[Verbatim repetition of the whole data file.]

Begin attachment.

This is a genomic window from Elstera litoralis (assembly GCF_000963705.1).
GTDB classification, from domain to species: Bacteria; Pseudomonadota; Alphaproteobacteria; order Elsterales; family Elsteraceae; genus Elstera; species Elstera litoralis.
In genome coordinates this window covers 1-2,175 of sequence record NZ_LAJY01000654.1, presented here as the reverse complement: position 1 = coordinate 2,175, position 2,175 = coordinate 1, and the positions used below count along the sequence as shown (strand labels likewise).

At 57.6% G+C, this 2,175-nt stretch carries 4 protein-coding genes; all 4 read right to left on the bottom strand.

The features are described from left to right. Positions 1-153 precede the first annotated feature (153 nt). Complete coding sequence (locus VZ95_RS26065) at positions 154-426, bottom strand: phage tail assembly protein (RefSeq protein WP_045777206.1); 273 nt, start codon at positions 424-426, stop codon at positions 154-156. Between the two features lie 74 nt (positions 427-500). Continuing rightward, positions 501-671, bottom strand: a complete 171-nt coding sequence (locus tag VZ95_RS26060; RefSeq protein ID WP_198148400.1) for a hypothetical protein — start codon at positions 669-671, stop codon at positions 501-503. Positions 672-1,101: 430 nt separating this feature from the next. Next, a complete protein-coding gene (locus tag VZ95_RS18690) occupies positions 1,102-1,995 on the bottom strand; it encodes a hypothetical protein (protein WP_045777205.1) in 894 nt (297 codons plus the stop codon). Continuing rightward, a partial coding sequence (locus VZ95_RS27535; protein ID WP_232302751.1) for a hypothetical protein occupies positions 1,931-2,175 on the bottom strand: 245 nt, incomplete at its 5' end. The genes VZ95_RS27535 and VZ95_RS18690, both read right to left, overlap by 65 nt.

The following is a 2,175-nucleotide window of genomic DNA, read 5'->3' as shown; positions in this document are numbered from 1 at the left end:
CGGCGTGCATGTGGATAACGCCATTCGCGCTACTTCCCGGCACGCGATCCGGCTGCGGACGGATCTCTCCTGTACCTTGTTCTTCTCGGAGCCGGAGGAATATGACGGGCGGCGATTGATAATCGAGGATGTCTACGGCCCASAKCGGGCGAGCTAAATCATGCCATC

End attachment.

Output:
This is a genomic window from Elstera litoralis (assembly GCF_000963705.1).
GTDB classification, from domain to species: Bacteria; Pseudomonadota; Alphaproteobacteria; order Elsterales; family Elsteraceae; genus Elstera; species Elstera litoralis.
In genome coordinates this window covers 1-2,175 of sequence record NZ_LAJY01000654.1, presented here as the reverse complement: position 1 = coordinate 2,175, position 2,175 = coordinate 1, and the positions used below count along the sequence as shown (strand labels likewise).

At 57.6% G+C, this 2,175-nt stretch carries 4 protein-coding genes; all 4 read right to left on the bottom strand.

The features are described from left to right. Positions 1-153 precede the first annotated feature (153 nt). Complete coding sequence (locus VZ95_RS26065) at positions 154-426, bottom strand: phage tail assembly protein (RefSeq protein WP_045777206.1); 273 nt, start codon at positions 424-426, stop codon at positions 154-156. Between the two features lie 74 nt (positions 427-500). Continuing rightward, positions 501-671, bottom strand: a complete 171-nt coding sequence (locus tag VZ95_RS26060; RefSeq protein ID WP_198148400.1) for a hypothetical protein — start codon at positions 669-671, stop codon at positions 501-503. Positions 672-1,101: 430 nt separating this feature from the next. Next, a complete protein-coding gene (locus tag VZ95_RS18690) occupies positions 1,102-1,995 on the bottom strand; it encodes a hypothetical protein (protein WP_045777205.1) in 894 nt (297 codons plus the stop codon). Continuing rightward, a partial coding sequence (locus VZ95_RS27535; protein ID WP_232302751.1) for a hypothetical protein occupies positions 1,931-2,175 on the bottom strand: 245 nt, incomplete at its 5' end. The genes VZ95_RS27535 and VZ95_RS18690, both read right to left, overlap by 65 nt.

The following is a 2,175-nucleotide window of genomic DNA, read 5'->3' as shown; positions in this document are numbered from 1 at the left end:
CGGCGTGCATGTGGATAACGCCATTCGCGCTACTTCCCGGCACGCGATCCGGCTGCGGACGGATCTCTCCTGTACCTTGTTCTTCTCGGAGCCGGAGGAATATGACGGGCGGCGATTGATAATCGAGGATGTCTACGGCCCASAKCGGGCGAGCTAAATCATGCCATC